You'd think, given the headlines out of Bismarck and the braying of self-appointed experts trying to save the world from the evil liberalism of college campuses, that the citizens of North Dakota would've had it up to here with higher education in the state. And by "here," we're talking about the tip of some pointy-headed professor's head or the ceiling of one of those safe spaces these snowflake college kids need these days.

If a media story isn't about somebody calling for North Dakota State University President Dean Bresciani's head on a pike -- heck, this newspaper's editorial page called for that a few years ago -- then it's about a Grand Forks legislator chopping University of North Dakota President Mark Kennedy at the knees because Kennedy had the audacity to speak honestly about higher ed funding.

And let us not forget the never-ending narrative that the higher ed system is broken and needs immediate and serious repair, lest NDSU get too big for its britches. Nor the nonstop talk coming from Gov. Innovation's office that the state's universities need to move online or they risk being left behind as kids from Cooperstown and Carrington take classes from UCLA from their mothers' basements.

Higher education is a disaster! The people are mad as hell and they're not going to take this anymore! The pitchforks and torches are at the gates of UND and NDSU as we speak!

Or not.

WDAY logo
listen live
watch live

Would it surprise you to know that taxpaying North Dakotans, almost regardless of their background or where they live, love NDSU and UND?

That information comes via polling by DFM Research, a Twin Cities firm that's spent time in North Dakota in recent years doing surveys for political parties, campaigns and other organizations. Dean Mitchell is DFM's owner, known in political circles for being the only pollster to correctly forecast Democrat Heidi Heitkamp's upset victory over Rick Berg in the 2012 U.S. Senate race, and he recently made a Twitter post sharing the favorability and unfavorability numbers for NDSU and UND.

NDSU is viewed favorably by 84 percent of the state's population.

UND is viewed favorably by 80 percent of the state's population.

There isn't a politician who wouldn't kill for these numbers.

Mitchell polled the state Aug. 13-16, 2018, gathering data for the U.S. Senate race between Heitkamp and Kevin Cramer. And he decided, just for fun, to throw in a couple of questions about North Dakota's biggest universities.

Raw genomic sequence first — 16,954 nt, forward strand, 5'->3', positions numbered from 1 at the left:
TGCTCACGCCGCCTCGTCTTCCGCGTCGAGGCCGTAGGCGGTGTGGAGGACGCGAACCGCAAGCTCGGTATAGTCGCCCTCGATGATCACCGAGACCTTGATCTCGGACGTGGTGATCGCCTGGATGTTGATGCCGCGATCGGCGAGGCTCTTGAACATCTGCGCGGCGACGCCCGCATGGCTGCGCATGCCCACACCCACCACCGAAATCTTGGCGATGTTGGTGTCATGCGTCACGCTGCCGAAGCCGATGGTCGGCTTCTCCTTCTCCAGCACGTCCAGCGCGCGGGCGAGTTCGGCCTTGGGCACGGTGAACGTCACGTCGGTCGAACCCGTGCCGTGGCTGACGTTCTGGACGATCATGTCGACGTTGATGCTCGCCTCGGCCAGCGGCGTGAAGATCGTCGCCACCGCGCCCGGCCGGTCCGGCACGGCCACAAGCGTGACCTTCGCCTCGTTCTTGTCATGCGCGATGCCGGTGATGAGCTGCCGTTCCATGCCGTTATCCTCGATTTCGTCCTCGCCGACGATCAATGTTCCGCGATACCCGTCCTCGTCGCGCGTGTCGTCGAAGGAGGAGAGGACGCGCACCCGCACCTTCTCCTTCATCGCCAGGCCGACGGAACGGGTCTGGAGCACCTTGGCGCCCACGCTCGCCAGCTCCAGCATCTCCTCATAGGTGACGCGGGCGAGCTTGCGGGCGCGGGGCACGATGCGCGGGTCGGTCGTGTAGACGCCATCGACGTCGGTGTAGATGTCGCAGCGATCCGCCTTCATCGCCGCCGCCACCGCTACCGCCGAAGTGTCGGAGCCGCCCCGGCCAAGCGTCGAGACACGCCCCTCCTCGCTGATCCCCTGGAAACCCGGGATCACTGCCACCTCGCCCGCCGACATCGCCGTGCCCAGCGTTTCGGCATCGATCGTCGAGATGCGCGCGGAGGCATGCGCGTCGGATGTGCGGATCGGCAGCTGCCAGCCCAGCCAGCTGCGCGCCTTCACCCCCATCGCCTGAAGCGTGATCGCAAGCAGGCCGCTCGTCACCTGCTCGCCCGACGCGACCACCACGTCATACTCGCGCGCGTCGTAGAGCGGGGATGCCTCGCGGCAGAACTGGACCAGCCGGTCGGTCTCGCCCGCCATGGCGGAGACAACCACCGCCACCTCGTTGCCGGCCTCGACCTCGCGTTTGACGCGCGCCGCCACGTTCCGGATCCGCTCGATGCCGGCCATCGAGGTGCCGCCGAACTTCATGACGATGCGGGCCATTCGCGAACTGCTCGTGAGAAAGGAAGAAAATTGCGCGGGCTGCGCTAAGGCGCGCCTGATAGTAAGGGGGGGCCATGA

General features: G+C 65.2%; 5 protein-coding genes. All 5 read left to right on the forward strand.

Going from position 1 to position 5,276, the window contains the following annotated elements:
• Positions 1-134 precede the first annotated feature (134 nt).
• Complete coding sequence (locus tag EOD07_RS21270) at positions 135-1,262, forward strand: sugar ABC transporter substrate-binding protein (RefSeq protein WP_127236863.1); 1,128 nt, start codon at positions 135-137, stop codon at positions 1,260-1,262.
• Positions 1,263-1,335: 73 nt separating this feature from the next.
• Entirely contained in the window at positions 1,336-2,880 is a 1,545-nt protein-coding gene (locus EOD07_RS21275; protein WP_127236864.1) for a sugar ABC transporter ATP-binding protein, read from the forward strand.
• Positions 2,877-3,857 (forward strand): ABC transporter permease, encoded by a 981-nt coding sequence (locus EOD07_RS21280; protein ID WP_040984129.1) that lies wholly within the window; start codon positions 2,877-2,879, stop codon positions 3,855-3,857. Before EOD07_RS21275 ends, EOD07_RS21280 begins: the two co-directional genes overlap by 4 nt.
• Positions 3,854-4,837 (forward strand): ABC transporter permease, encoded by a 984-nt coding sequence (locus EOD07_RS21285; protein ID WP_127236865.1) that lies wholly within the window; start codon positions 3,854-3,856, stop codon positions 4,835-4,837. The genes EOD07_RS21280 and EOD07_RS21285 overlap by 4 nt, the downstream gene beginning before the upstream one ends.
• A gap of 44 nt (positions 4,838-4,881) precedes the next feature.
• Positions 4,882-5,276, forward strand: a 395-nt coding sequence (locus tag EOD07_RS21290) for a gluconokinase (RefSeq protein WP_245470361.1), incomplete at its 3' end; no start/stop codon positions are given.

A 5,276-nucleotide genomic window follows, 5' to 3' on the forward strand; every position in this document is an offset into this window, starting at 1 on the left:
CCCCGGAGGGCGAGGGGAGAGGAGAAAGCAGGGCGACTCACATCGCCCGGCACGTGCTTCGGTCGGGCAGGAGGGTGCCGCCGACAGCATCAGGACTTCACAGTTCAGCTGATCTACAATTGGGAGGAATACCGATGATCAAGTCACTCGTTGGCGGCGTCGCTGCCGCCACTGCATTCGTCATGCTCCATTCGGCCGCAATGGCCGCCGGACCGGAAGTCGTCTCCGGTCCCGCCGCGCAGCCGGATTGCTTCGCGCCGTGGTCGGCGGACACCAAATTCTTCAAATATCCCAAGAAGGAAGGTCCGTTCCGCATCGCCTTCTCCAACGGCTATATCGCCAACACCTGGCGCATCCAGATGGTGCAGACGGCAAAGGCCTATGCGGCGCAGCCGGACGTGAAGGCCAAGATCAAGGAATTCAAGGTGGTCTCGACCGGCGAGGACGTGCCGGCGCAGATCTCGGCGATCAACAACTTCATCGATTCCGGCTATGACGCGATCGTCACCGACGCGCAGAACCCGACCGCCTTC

"I always throw in a couple of questions at the beginning as ice-breakers. You don't want to jump right in to what you really want to ask about. No pollster is going to do that," Mitchell said. "So you're looking for something fun to ask about, you throw in something odd. I came up with NDSU and UND. I had no idea what people would think and 'voila,' there were the numbers. People in North Dakota like their universities."

The exact question was: "I'm now going to read you some names of public figures and names in the news. For each one, please tell me if you have a favorable or unfavorable opinion, and if you've never heard of them before, just let me know."

NDSU was viewed as very favorable by 52 percent of respondents and somewhat favorable by 32 percent. It was seen as somewhat unfavorable by 4 percent and very unfavorable by 3 percent. Nine percent were neutral and 1 percent said they'd never heard of NDSU.

UND was viewed as very favorable by 44 percent of respondents and somewhat favorable by 36 percent. Seven percent saw UND as somewhat unfavorable and 3 percent said very unfavorable. Ten percent were neutral and 1 percent said they'd never heard of UND.

The poll was conducted with 400 North Dakota residents and has a margin of error of 4.9 percent, typical for a poll like this.

Remember, before you start harping about Bison or Fighting Hawks fans skewing the poll, Mitchell asked every person about both schools and eight of 10 people had favorable opinions of both. That's remarkable in a state that is allegedly identified along UND or NDSU lines, and in a state where higher ed is continually bashed in the public forum.

But wait, there's more. In separate polling done this year, Mitchell asked North Dakota residents their opinion of higher ed faculty and staff. Seventy-two percent viewed faculty and staff favorably while 13 percent saw them unfavorably. The rest had a neutral opinion.

That makes higher ed faculty more popular than every office-holder in the state, with the possible exception of U.S. Sen. John Hoeven.

Favorability of NDSU and UND cut across every demographic in the poll. Men, women, age, education level, region, political party identification. They all see the schools in a positive light.

Exactly 80 percent of people with no college degree view NDSU favorably. Eighty-one percent who identify as a Democrat have a favorable opinion of UND. The same number who say they're Republicans see NDSU favorably. The consistency of how positively residents see the schools is remarkable.

"Every college president everywhere says it, but there's a belief that athletics are the 'front porch' of a university. I have to believe that's in play here. I don't know that, because I didn't get into the weeds that much," Mitchell said. "But you have to think that the success of the NDSU football team and the UND hockey team plays into people's perceptions, right? Even people with no college degree overwhelmingly see the schools in a favorable light. Why would that be? Maybe because they know about the football and hockey teams."

It doesn't really matter. The bottom line is North Dakotans love their biggest universities, despite years of hand-wringing and teeth-gnashing at the state's highest levels. It's almost as if the gloom and doom is a product of ultra right-wingers and the media, and doesn't accurately reflect the state's voters. Perhaps the state's power brokers should take note.